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UTSA Human Performance Lab Studies Athletic Prowess

What does it take to make a great athlete? The Human Performance Lab at the University of Texas at San Antonio studies the mental aspects of physical competition. Their research could help ordinary athletes become extraordinary competitors.


For elite athletes, the difference between good and great, failure or success, can be measured in millimeters or milliseconds.

That’s why practice is crucial to enhanced performance.

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The Human Performance Lab is part of the Kinesiology Department at UTSA.


William Land, Ph.D., who specializes in sports psychology in the Kinesiology Department at UTSA heads up the Human Performance Lab.  He helps athletes identify and correct weaknesses in their performances by using auditory and visual feedback.

"We’re able to track movements. We’re able to track objects," Land explains. "And from that we’re able to provide feedback to the learner and we’re able to manipulate and control how he learns. We’re trying to look at the cognitive and psychological factors that affect human performance."

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Masters student Elena Camargo, William Land, Ph.D., and Masters student Camilla Nolen run experiments in UTSA's Human Performance Lab.


In the lab, six infrared cameras ring the room recording images that are sent to a computerized motion-sensing system that creates a three-dimensional image. The camera tracks reflective dots stuck to athletes' clothing.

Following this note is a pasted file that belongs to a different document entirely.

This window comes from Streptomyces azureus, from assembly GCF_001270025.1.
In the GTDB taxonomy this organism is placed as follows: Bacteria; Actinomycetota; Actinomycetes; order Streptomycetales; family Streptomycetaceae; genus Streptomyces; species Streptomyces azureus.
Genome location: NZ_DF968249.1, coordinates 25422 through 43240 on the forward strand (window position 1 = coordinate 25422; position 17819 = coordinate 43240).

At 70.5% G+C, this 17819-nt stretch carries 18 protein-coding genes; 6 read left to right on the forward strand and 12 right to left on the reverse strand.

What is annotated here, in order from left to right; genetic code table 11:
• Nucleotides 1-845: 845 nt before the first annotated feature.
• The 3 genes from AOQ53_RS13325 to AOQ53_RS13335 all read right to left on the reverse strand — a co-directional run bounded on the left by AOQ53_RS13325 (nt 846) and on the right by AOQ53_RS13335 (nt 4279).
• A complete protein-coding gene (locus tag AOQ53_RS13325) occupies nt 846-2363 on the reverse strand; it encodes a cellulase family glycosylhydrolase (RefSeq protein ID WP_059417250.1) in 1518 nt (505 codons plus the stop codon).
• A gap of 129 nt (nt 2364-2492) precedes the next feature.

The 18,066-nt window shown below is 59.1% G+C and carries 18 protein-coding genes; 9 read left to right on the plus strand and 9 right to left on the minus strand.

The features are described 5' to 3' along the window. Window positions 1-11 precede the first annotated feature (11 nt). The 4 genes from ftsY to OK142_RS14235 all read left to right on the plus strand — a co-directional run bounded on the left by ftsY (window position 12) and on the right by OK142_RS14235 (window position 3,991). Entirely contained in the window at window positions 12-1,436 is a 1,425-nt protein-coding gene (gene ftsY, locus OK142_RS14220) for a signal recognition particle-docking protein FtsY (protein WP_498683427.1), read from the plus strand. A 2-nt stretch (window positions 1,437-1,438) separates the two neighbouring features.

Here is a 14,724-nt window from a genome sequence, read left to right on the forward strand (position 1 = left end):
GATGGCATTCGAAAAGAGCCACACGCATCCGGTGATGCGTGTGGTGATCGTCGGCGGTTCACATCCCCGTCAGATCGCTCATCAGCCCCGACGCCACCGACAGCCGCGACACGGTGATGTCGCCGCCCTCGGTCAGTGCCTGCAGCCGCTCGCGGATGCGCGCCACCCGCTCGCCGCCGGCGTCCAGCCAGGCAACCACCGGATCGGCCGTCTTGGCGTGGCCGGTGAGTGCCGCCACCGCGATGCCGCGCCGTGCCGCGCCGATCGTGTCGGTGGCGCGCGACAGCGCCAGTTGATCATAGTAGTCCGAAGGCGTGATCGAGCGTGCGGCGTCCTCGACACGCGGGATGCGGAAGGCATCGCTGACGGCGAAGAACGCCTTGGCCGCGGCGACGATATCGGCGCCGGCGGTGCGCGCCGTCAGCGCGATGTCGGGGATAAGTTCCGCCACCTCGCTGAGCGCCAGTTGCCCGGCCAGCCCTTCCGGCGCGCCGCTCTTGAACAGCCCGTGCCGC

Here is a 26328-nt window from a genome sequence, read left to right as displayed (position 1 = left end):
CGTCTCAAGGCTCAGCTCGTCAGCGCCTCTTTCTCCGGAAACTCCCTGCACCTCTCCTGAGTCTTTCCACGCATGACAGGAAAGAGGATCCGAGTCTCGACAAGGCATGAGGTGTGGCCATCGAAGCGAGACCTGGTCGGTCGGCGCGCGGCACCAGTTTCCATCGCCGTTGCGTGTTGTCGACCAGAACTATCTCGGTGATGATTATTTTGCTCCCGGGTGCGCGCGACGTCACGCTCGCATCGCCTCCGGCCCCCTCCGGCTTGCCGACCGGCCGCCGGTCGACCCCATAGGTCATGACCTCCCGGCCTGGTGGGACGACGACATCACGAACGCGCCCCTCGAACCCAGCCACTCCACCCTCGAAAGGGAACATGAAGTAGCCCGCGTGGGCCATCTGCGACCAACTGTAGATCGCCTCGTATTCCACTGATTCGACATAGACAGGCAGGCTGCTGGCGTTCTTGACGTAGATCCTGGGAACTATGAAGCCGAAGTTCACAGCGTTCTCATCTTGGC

In one experiment, the athlete grabs a golf ball covered in a reflective silver coating. He throws it at a tiny target on the floor. When he hits the target, a beeping sound goes off signaling success.

What scientists are finding is the positive auditory feedback can condition athletes for peak performance. And surprisingly, that sound may even help right-handers perform better with their left hands, according to Dr. Land, who is a former collegiate golfer.

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One experiment in the Human Performance Lab centers around tracking pupil dilation.


"You have all the people who tell you how to swing a golf club, how to kick a field goal, you have the people that teach you the technical side of it, but we don’t really fully understand the mental side of it," Land pointed out.

Training athletes to focus their attention could help prevent performance breakdowns, for instance, enabling a basketball player to sink more free throws, or keeping a golfer from choking on crucial putts.

Masters student Camilla Nolen says the work is enjoyable. "It’s fun," she said. "We get to hang out all day and play golf and toss the golf balls to different targets. So it’s a fun way of doing research."

The work being done here isn’t just for athletes. This research may also help patients who have to relearn motor skills after suffering a stroke.

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The computer motion tracking system creates three dimensional images of the athlete's movements.


Graduate student Elena Camargo is looking at pupil dilation and how it correlates with different areas of the brain when subjects simply think about a particular physical movement.

"In someone that’s suffered a stroke, if we perform some sort of testing like this, if we just have them imagine moving a certain limb, with simple pupil dilation we could see that that area of the brain is unaffected, instead of having to do a more expensive and more invasive treatment such as an MRI," Camargo explained.

At the moment, much of the research in UTSA’s Human Performance Lab is just that.  Research. Theoretical. But Dr. Land is in talks with some local organizations and teams to apply what he’s working on in the lab on football fields, basketball courts and golf courses.

Credit Wendy Rigby / Texas Public Radio
Six infrared cameras ring the edges of the Human Performance Lab at UTSA.